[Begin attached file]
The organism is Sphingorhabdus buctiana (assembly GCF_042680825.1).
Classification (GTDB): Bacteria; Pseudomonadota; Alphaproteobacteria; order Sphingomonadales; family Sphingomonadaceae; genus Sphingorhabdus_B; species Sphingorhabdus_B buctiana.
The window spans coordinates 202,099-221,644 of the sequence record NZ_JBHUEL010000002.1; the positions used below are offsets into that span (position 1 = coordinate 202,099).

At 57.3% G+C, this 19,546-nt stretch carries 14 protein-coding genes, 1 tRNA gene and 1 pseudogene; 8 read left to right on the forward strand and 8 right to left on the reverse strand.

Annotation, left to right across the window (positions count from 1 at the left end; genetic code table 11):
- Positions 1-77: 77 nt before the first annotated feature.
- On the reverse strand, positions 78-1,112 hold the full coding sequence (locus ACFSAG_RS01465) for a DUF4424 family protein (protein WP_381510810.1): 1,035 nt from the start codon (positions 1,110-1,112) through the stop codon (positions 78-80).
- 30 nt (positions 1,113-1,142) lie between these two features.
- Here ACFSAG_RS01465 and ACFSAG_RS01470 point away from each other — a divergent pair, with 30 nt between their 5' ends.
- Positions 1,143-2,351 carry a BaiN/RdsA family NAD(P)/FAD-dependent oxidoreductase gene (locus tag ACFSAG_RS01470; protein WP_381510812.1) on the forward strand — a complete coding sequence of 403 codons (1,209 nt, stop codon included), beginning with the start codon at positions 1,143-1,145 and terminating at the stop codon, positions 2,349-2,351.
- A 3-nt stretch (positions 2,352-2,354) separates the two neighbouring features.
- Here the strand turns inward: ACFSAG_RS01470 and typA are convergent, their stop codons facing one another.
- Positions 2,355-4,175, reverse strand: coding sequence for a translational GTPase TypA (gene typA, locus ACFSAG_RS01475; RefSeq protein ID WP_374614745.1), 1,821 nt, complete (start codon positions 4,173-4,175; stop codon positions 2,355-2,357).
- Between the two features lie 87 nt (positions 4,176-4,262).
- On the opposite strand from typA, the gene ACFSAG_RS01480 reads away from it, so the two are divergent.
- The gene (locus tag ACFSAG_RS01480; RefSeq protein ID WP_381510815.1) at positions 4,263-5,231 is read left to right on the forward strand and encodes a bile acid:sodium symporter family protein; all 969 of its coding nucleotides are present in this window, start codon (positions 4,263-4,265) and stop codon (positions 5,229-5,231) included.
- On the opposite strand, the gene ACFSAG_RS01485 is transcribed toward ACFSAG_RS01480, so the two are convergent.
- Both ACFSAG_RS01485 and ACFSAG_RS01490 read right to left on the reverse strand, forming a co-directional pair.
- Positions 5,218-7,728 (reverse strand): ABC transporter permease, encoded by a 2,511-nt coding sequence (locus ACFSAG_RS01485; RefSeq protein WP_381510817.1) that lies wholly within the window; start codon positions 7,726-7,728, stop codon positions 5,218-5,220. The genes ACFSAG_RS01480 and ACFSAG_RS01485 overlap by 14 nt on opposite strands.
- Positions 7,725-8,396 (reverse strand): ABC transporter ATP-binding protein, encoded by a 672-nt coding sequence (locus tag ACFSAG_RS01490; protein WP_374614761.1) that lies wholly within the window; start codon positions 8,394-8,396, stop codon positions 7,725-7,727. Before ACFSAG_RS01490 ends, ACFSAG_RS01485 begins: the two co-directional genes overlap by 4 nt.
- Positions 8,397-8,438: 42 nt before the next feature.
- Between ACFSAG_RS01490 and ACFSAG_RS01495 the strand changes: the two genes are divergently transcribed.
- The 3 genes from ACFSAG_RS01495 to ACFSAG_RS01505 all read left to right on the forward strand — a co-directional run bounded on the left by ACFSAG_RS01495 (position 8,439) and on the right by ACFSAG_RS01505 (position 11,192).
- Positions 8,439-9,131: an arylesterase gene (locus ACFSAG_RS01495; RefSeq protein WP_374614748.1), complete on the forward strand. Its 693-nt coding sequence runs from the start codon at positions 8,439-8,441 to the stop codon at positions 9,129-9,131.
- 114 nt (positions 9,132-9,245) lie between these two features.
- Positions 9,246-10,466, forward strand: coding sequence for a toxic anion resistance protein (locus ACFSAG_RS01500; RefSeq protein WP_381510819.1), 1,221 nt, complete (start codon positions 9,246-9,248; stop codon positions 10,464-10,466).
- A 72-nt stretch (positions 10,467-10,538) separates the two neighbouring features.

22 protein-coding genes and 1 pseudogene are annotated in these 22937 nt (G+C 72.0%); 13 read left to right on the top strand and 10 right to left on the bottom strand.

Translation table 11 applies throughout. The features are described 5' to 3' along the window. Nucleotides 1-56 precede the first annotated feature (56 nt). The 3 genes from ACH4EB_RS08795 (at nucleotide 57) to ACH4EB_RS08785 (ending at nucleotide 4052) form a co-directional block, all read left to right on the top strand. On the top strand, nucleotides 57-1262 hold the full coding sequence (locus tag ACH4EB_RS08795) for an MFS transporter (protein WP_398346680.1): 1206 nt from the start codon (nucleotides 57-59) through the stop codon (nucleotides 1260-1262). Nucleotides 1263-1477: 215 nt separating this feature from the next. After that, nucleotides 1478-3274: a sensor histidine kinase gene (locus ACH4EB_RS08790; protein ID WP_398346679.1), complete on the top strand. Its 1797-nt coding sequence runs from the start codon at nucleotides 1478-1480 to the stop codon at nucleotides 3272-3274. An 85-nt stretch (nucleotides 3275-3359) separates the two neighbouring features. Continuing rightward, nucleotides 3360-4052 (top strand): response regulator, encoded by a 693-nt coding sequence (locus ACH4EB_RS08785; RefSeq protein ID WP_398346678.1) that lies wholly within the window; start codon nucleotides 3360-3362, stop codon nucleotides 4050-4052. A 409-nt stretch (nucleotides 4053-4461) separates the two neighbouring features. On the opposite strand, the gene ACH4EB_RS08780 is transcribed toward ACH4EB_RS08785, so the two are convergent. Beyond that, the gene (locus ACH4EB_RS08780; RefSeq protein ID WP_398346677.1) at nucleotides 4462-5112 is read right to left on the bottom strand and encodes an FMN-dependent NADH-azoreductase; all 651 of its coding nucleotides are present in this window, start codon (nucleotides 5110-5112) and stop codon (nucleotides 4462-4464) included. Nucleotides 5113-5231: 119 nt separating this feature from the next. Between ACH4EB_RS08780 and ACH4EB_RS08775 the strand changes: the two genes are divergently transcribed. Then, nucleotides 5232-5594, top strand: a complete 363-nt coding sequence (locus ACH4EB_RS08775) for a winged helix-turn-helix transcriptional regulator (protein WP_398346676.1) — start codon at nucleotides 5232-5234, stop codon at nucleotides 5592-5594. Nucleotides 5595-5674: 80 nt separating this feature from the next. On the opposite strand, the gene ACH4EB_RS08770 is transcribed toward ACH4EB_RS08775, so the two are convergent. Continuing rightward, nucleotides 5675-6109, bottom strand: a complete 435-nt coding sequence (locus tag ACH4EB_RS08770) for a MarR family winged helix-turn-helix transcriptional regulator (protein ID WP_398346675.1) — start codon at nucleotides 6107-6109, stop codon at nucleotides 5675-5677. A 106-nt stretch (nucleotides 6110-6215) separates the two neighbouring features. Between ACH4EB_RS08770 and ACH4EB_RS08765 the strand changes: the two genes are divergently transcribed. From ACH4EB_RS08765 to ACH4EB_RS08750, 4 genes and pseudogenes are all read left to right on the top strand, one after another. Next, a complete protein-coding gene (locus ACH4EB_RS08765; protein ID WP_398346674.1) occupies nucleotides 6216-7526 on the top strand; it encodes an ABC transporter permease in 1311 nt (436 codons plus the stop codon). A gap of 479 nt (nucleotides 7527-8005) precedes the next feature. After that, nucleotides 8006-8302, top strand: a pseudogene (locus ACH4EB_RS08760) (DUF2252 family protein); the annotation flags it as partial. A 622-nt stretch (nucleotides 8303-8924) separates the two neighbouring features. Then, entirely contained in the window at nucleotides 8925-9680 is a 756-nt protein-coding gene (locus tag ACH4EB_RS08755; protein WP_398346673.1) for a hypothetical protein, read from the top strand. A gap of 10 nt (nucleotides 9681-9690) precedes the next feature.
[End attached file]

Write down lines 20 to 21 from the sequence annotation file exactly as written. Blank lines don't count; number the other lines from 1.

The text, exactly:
- Positions 7,725-8,396 (reverse strand): ABC transporter ATP-binding protein, encoded by a 672-nt coding sequence (locus tag ACFSAG_RS01490; protein WP_374614761.1) that lies wholly within the window; start codon positions 8,394-8,396, stop codon positions 7,725-7,727. Before ACFSAG_RS01490 ends, ACFSAG_RS01485 begins: the two co-directional genes overlap by 4 nt.
- Positions 8,397-8,438: 42 nt before the next feature.